Category Archives: Columns

The empire of Jeff Bezos

Story by Audrey Boyd

What doesn’t he own?

     From companies like Twitch, to Whole Foods, to the worldwide phenomenon of Amazon.com— Jeff Bezos takes it all. In 2017, he was crowned the richest person in the world. As of Sept. 27, 2019, he holds a net worth of $108.6 billion.

He has stated that there is no feasible way to spend all of his “winnings” and has turned to the extraterrestrial instead, founding his space company Blue Origin in 2000.

     “We are in the process of destroying this planet,” he claims. What he fails to realize is that he could save it. It may be unreasonable to expect a perfect world, but is it wrong to fight for a better one?

     This man has enough money to end world hunger. That is not an exaggeration.

     The International Institute for Sustainable Development (IISD) stated in their 2016 report that it would cost an estimated $22 billion per year, every year, until 2030, to successfully end world hunger. In January of 2019, Business Insider estimated that Bezos makes $78.5 billion every year, and $6.5 billion every month. 

     He makes enough money in just four months to feed every person for an entire year, and would still have more than $52 billion left.

Jeff Bezos could end world hunger and he would still be the richest man in history.

     But that is not his problem, right?

     What about homelessness? The Department of Housing and Urban Development reported that it would cost around $20 billion to effectively eliminate homelessness within the United States. Bezos could have that in four months.

     Is that still unfair?

     Then what about his own employees?

     He could simply raise the minimum wage– a seemingly meaningless gesture to him, but something that could mean the world to people struggling to make ends meet. It would hardly even make a dent– Business Insider reported, “Per hour, he makes a whopping $8,961,187 million– that’s roughly 315 times Amazon’s $28,466 median annual worker pay. An Amazon worker earning the $15 [Amazon] minimum wage would need to work about 597,412 hours, or 24 hours a day for about 68 years, just to earn what Bezos makes in one hour.”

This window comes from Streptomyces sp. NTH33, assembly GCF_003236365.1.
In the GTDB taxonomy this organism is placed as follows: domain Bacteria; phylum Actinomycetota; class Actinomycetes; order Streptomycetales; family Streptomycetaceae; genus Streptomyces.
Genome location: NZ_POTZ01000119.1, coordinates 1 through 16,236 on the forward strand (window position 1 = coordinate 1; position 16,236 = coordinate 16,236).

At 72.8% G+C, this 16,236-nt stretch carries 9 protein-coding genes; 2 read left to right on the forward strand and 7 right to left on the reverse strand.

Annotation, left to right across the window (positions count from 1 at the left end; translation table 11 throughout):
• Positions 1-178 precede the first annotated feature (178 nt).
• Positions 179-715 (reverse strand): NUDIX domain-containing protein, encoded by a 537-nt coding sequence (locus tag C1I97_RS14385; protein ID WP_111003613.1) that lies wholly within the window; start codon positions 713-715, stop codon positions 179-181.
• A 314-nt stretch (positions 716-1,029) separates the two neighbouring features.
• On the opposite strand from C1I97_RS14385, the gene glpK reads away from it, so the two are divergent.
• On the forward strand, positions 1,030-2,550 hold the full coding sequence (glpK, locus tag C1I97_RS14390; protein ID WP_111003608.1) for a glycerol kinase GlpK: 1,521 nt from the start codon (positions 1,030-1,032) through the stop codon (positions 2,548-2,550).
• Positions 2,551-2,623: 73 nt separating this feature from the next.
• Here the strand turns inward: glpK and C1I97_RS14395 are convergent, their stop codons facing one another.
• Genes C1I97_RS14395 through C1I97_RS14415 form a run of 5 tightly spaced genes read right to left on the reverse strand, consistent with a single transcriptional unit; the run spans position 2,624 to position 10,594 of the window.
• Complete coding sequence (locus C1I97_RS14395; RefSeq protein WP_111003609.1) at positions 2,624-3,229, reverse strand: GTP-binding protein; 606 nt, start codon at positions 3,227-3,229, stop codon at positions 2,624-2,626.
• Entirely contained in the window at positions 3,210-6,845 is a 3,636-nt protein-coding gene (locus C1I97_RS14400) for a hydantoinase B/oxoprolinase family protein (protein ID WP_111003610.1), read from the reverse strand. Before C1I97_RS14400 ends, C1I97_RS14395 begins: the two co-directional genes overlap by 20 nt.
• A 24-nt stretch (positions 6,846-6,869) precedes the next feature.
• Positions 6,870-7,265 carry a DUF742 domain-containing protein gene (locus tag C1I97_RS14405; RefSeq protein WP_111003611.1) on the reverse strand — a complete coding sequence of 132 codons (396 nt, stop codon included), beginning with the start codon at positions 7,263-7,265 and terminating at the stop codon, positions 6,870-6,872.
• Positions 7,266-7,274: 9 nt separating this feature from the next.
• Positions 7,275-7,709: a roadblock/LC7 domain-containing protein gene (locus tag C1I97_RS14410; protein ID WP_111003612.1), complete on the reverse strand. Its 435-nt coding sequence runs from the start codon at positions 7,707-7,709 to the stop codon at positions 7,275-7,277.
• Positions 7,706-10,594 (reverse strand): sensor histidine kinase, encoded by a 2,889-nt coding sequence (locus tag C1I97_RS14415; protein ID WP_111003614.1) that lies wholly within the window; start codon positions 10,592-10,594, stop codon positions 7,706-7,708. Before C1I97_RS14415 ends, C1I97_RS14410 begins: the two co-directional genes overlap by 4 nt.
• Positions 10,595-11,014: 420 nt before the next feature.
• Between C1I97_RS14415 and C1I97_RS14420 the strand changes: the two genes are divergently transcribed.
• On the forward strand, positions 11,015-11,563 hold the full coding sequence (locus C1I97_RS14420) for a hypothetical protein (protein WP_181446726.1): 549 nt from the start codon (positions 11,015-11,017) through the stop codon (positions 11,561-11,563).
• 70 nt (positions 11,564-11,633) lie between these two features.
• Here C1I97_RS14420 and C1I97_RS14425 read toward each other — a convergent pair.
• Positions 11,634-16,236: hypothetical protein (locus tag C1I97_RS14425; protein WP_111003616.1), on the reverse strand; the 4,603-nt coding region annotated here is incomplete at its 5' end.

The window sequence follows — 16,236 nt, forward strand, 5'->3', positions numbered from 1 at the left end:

Instead, he profits from their destruction. In 2011, Amazon came under fire after a heatwave struck a Pennsylvania warehouse, causing temperatures to rise to 110 degrees and enough of a health concern that paramedics were called to wait in the parking lot to take immediate action any time an employee collapsed.

     In 2015, The New York Times published an in-depth article about the harsh conditions of working for Amazon titled, “Inside Amazon: Wrestling Big Ideas in a Bruising Workplace.” It criticized the impossible expectations held by the company, as well as the encouragement of employees to sabotage each other to get ahead. Bo Olson, a previous employee, quoted,  “Nearly every person I worked with, I saw cry at their desk.”

     This man is capable of doing incredible things, but he actively makes the decision not to. You may argue that it is unfair to hold him to these high standards, but is that not his entire philosophy?

     This man is infamous for being less charitable than most of his billionaire associates. He has yet to sign the Giving Pledge— the commitment to, “help address society’s most pressing problems by inviting the world’s wealthiest individuals and families to commit to giving more than half of their wealth to philanthropy or charitable causes either during their lifetime or in their will,” as quoted directly from their official website. Others of the top 0.01 percent have made the commitment, with names like Bill Gates, Mark Zuckerberg, and Warren Buffet adorning the long list– so why hasn’t he?

     The most recent donation from Bezos was an entire year ago, in September of 2018, where he launched a $2 billion dollar Day One Fund to help homeless families and create preschools.

      That is only 1.84 percent of his total net worth.

     A man with this level of wealth and power should have a moral obligation to use it to better our people and our society. Many of the immeasurable problems we face could be fixed with a snap of his fingers.

     Bad things are happening in our world, and Jeff Bezos is trying to escape it in a rocketship.

     But once he reaches the stars, what will there be for the people left behind?

 

Q&A With Assistant Principal Joe Voelker

The Bagpiper: What is the exact dress code?

Joe Voelker: “I think we’re pretty much a jeans-and-t-shirt type of school. Dress needs to not be a distraction. That’s really what it is; it needs to not be a distraction to others, which is very loosely defined, kind of intentionally. But, basically your clothes need to fit and fit properly. Even if they don’t, we need to see how we can help you with that to make your clothes fit. Your shirt should be down to your belt. We don’t make kids tuck them in, but they should be down to the belt. You shouldn’t have a crop top, or something like that. As far as straps go, it needs to cover you up on top. That’s sort of where it is. Dr. Willman, Mrs. Johnson, Mr. Cerqueira, and [I], we don’t really go around hunting down a lot of dress code things. We do have [problems] that we see, or they come to us, and that we deal with.”